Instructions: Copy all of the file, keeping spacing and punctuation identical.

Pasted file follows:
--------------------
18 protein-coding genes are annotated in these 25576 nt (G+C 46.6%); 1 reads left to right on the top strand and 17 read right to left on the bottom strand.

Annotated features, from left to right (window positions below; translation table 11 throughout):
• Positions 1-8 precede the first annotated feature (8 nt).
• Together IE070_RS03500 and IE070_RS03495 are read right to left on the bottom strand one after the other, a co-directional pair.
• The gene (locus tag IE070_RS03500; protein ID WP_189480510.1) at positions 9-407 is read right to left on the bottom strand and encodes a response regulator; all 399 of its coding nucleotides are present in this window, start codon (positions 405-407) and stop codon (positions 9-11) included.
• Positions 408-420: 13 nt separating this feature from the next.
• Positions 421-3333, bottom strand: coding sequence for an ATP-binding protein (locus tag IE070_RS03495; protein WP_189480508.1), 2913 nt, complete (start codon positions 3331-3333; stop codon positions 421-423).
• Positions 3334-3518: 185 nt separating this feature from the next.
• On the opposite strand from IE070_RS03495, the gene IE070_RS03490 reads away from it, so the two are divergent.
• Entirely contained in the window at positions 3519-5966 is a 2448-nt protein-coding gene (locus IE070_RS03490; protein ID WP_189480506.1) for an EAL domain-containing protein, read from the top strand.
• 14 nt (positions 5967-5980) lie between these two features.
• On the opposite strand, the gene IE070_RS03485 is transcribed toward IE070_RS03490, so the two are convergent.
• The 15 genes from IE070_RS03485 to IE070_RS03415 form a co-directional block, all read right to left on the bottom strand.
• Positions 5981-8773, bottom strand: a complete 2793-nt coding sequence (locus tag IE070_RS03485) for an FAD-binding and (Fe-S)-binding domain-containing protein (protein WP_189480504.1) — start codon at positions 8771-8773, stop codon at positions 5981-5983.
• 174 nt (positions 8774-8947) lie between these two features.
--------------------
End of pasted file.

18 protein-coding genes are annotated in these 25576 nt (G+C 46.6%); 1 reads left to right on the top strand and 17 read right to left on the bottom strand.

Annotated features, from left to right (window positions below; translation table 11 throughout):
• Positions 1-8 precede the first annotated feature (8 nt).
• Together IE070_RS03500 and IE070_RS03495 are read right to left on the bottom strand one after the other, a co-directional pair.
• The gene (locus tag IE070_RS03500; protein ID WP_189480510.1) at positions 9-407 is read right to left on the bottom strand and encodes a response regulator; all 399 of its coding nucleotides are present in this window, start codon (positions 405-407) and stop codon (positions 9-11) included.
• Positions 408-420: 13 nt separating this feature from the next.
• Positions 421-3333, bottom strand: coding sequence for an ATP-binding protein (locus tag IE070_RS03495; protein WP_189480508.1), 2913 nt, complete (start codon positions 3331-3333; stop codon positions 421-423).
• Positions 3334-3518: 185 nt separating this feature from the next.
• On the opposite strand from IE070_RS03495, the gene IE070_RS03490 reads away from it, so the two are divergent.
• Entirely contained in the window at positions 3519-5966 is a 2448-nt protein-coding gene (locus IE070_RS03490; protein ID WP_189480506.1) for an EAL domain-containing protein, read from the top strand.
• 14 nt (positions 5967-5980) lie between these two features.
• On the opposite strand, the gene IE070_RS03485 is transcribed toward IE070_RS03490, so the two are convergent.
• The 15 genes from IE070_RS03485 to IE070_RS03415 form a co-directional block, all read right to left on the bottom strand.
• Positions 5981-8773, bottom strand: a complete 2793-nt coding sequence (locus tag IE070_RS03485) for an FAD-binding and (Fe-S)-binding domain-containing protein (protein WP_189480504.1) — start codon at positions 8771-8773, stop codon at positions 5981-5983.
• 174 nt (positions 8774-8947) lie between these two features.